For Immediate Release
Date: Apr 24th, 2014
Contact: Dr. John Thompson
I Only Have A Loose Screw!
You are on vacation, it is Saturday and you get a call from your friend and longtime patient that the tissue integrated prosthetic (TIP) you placed almost thirty years ago has come loose. For those not practicing that long ago, it is one of those antique contraptions using the old non hexed Brånemark cylinder implants to support a fixed lower denture. To make matters worse, it is February and he is on a sunbaked Caribbean Island where everyone seems to be happy and it is not predicated on having money or in many cases, electricity.
But wait, it gets worse! He is in the villa directly above yours and wants to know, "What are you going to do about it?" Not a problem! You are Dr. Karl Lange and you have on hand your Mag light, a steak knife, a safety pin and a small screwdriver for repairing your glasses, a certain recipe for success in a situation such as this. Your friend/patient, Mike, is now sitting in a kitchen chair in your, what is now, villa office and he correctly identifies the implant position where the screw is loose and the gum is very sore. One hour later you have picked out the composite plug over the screw with the trusty steak knife with the bent tip, plucked out three very ripe cotton balls with your safety pin and accessed the loose screw. All of this is accomplished under the watchful eye and helpful comments of your next door neighbor who is there to document this event. As the operation began to unfold and the magnitude of the problem began to manifest, I reminded Karl, "He is your patient, but if it were me..."
It became apparent that multiple implant screws or bolts were broken in the prosthesis and we were in over our heads when the head of the first screw was spinning freely. Our best hope now was a dentist on the island that understood antique implants. While that seemed a long shot, a call to an artist friend who also happened to be a retired dental hygienist (1-800-KAY) provided one name and phone number for Dr. Trevor Connor. Fortunately, the only mistake Dr. Connor made was answering his phone and agreeing to see Mike, and us, at his Anguilla office on Sunday morning after church services.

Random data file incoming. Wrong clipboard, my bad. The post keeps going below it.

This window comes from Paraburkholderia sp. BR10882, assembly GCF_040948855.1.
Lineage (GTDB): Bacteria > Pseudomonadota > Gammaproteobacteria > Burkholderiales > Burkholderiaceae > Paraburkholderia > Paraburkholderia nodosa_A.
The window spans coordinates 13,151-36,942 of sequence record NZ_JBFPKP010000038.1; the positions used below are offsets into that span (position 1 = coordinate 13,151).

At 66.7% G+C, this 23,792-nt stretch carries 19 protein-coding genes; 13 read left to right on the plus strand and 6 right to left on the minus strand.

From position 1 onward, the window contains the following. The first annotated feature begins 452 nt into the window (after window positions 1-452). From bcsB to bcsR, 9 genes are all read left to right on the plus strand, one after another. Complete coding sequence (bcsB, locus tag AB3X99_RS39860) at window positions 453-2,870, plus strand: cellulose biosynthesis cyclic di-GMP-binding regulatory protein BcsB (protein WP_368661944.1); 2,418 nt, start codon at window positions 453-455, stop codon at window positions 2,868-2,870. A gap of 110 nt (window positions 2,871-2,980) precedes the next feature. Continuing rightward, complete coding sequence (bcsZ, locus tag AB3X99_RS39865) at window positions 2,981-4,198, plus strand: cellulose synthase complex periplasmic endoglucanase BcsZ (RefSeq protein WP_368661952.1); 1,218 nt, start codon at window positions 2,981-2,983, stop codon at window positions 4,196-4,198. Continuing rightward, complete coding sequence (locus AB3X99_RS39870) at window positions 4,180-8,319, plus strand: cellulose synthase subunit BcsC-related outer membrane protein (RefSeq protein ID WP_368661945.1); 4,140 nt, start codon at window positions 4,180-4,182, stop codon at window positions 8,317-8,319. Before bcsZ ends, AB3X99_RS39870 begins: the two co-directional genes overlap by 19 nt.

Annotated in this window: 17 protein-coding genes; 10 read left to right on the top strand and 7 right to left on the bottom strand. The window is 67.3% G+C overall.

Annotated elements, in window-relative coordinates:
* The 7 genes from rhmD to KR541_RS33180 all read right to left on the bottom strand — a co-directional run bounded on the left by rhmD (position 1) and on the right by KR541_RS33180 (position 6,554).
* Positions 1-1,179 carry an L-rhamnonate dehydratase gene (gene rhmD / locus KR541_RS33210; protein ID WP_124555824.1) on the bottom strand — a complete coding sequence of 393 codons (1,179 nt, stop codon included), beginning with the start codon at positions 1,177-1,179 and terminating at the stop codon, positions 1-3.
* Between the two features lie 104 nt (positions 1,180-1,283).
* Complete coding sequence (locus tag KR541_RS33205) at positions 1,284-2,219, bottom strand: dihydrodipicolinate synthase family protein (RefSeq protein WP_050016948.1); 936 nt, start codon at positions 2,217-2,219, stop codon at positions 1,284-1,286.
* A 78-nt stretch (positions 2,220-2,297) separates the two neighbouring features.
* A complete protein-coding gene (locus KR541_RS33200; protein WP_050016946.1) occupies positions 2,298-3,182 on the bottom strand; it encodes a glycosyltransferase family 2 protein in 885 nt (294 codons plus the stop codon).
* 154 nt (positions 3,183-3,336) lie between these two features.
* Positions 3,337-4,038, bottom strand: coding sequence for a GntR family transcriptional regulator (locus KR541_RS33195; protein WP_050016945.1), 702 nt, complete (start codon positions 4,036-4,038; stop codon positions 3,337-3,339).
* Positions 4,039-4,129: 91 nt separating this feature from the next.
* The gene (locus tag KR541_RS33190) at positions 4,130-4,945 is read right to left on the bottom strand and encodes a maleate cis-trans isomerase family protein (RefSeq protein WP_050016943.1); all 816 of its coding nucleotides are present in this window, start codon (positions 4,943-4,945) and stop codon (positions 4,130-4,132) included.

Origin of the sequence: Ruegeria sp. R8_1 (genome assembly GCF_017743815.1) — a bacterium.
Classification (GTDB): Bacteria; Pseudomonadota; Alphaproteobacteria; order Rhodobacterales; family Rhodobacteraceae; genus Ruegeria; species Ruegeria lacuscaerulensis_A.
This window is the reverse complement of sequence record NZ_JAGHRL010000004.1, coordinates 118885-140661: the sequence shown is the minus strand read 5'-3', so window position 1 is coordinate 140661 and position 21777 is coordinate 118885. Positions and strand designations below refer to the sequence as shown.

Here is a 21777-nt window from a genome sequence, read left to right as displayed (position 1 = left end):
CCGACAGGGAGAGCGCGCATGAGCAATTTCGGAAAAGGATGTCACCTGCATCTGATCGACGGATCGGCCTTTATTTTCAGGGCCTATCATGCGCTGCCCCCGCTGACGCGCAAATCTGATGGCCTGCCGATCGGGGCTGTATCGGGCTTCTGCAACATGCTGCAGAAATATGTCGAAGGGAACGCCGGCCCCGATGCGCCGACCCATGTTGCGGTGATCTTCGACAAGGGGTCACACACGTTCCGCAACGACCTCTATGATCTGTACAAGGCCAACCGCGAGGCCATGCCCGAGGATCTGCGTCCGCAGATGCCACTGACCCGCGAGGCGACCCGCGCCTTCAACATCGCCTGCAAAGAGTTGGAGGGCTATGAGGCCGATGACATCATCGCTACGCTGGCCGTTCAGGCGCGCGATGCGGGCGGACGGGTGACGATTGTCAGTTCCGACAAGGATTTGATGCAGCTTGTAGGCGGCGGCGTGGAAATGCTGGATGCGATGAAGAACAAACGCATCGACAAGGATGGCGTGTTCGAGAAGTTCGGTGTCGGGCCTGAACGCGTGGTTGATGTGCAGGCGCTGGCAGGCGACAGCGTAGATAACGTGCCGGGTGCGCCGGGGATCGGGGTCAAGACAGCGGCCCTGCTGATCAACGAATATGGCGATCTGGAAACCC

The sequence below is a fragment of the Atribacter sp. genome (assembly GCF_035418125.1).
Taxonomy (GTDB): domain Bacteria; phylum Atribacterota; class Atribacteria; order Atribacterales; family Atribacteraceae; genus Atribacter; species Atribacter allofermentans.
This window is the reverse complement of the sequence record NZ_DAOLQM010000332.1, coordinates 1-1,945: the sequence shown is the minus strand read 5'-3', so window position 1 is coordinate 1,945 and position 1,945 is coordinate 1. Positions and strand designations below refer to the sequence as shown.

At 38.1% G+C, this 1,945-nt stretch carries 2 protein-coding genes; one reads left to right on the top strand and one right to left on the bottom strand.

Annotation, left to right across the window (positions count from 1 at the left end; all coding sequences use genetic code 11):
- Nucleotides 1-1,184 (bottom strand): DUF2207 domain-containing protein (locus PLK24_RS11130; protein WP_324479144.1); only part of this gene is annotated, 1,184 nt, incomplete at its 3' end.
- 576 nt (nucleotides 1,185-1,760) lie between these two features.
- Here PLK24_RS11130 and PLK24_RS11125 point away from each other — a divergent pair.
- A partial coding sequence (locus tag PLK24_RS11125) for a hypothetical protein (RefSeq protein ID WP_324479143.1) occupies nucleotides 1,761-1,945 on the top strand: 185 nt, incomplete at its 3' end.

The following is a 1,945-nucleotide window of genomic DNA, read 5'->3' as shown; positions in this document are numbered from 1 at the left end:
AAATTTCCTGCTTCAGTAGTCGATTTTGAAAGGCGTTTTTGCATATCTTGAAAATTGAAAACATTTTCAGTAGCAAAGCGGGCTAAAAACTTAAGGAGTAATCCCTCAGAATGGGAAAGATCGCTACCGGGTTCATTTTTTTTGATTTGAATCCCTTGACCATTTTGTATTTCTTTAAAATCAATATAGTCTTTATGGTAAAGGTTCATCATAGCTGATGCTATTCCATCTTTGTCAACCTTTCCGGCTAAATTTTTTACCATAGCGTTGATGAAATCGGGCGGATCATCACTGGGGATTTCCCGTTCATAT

Your Worst Nightmare!
The first thing I told Dr. Connor as we entered the back door to his pristine office, "This could be your worst nightmare. You have an emergency patient on a Sunday morning, accompanied by his regular dentist, as well as another dentist, both of whom have opinions on everything, often conflicting." I have to report that Dr. Trevor Connor seemed unphased by my remark and he did not see any humor in it, either. Trevor had never seen this loosely presented implant contraption before, but he fully grasped the situation and knew he was going to remove the prosthetic. His primary dental assistant had been called into the office to help find long abandoned “tools”. Kamarla, was now at his side, and while her husband and daughter, along with Trevor's beautiful wife, Josie, waited, he began. Two and a half hours later under the instruction of Dr. Lange and with drawings provided by me, an unperturbed Dr. Connor had removed the prosthesis that had four bolts broken off in the implant bodies. While our patient was now pain free, he was significantly compromised functionally and certainly esthetically. At this point, I changed Mike’s name to Rupert to protect his identity and preserve a pretense of HIPAA compliance.